On Thursday, jurors found ex-police officer Kim Potter guilty of manslaughter in the death of 20-year-old Daunte Wright.
Reportedly, Potter, 49, showed little emotion as she was convicted on two counts of manslaughter—of the first and second-degree, following an incident last April where a routine traffic stop turned deadly.
Nine months after the fatal shooting and 15 days since the trial’s start, the selected twelve jurors, mostly caucasian, deliberated for 27 hours before coming to a conclusion on the verdict: Guilty.
On April 11, 2021, Daunte Wright was pulled over by Potter for expired tags and having air fresheners hung on his rearview mirror.
During the stop, things turned chaotic, and to keep Wright from driving off, Potter fired off what she thought was her taser, but instead was her firearm.
In footage taken from Potter’s body cam, Wright can be heard muttering, “Ah, you shot me,” before he begins to drive off in his vehicle, driving for a short distance before crashing and inevitably dying at the scene.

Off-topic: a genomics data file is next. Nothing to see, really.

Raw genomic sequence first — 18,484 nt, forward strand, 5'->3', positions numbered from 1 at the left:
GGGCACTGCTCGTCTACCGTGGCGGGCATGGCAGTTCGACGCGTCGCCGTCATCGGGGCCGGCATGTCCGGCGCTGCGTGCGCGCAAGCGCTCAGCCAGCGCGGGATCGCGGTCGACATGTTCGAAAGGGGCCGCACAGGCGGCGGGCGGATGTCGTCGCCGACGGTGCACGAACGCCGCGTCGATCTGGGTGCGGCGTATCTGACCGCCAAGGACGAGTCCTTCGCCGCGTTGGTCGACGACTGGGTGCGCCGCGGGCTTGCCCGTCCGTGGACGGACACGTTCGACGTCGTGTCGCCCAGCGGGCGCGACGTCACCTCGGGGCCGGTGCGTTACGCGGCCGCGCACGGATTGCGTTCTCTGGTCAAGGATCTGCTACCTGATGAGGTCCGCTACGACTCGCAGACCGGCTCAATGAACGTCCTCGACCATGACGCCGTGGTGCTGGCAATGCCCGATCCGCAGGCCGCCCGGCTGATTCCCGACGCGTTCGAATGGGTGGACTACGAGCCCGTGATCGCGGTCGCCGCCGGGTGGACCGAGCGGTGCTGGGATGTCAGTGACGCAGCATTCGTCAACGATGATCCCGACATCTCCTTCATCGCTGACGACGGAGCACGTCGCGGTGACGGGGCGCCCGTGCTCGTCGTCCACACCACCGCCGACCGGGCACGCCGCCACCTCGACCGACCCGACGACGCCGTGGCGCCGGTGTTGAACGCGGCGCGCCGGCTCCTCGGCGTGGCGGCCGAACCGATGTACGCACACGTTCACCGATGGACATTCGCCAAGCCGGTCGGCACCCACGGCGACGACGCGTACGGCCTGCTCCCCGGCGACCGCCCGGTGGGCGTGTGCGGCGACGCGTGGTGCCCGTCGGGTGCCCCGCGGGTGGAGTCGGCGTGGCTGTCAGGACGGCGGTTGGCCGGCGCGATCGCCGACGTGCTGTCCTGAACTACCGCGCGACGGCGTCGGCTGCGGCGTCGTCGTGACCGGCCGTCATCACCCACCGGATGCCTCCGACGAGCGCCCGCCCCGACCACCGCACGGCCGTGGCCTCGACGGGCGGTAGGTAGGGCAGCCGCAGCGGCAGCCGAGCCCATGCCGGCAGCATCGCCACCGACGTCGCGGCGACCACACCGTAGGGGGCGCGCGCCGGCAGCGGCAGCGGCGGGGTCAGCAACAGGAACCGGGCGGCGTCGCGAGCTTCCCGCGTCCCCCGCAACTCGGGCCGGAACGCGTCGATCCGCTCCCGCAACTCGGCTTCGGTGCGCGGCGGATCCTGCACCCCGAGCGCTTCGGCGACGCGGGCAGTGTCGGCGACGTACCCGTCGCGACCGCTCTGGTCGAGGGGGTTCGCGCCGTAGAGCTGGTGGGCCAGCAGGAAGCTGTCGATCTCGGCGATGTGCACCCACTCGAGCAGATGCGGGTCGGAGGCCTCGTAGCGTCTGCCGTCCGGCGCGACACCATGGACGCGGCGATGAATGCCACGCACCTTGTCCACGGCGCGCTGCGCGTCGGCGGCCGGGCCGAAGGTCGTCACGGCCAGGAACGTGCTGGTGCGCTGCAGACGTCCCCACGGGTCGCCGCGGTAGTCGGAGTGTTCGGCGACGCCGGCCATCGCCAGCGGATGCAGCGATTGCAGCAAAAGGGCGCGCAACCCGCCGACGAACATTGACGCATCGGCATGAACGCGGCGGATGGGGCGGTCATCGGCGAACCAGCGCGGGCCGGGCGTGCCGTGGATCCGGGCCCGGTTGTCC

During the trial, Hennepin County assistant medical examiner Dr. Lorren Jackson testified and confirmed that despite the later vehicle crash, Wright had died by homicide due to a gunshot wound to his chest.
Wright’s death immediately sparked media attention and protests from the already on-edge Minneapolis community as the incident occurred only a few miles away from where the trial was taking place for former Minneapolis police officer Derek Chauvin for the death of George Floyd.
However, the community was granted a breath of relief on Dec. 23 when Potter was convicted of first and second degree manslaughter for what prosecutors described as the “reckless” and “excessive” conduct that took place on April 11.
Following Potter’s guilty verdict on Thursday, Minnesota Attorney General Keith Ellison issued a message to those who work in law enforcement, stating:
“We hold you in high regard, and we also hold you to high standards. We don’t want you to be discouraged,” Ellison began.
“She has gone from being an esteemed member of the community and honored member of a noble profession to be convicted of a serious crime. I don’t wish that on anyone. But it was our responsibility as the prosecution, as ministers of justice, to pursue justice wherever it led and the jury found the facts.”
Potter is set to be sentenced on February 18, 2022.
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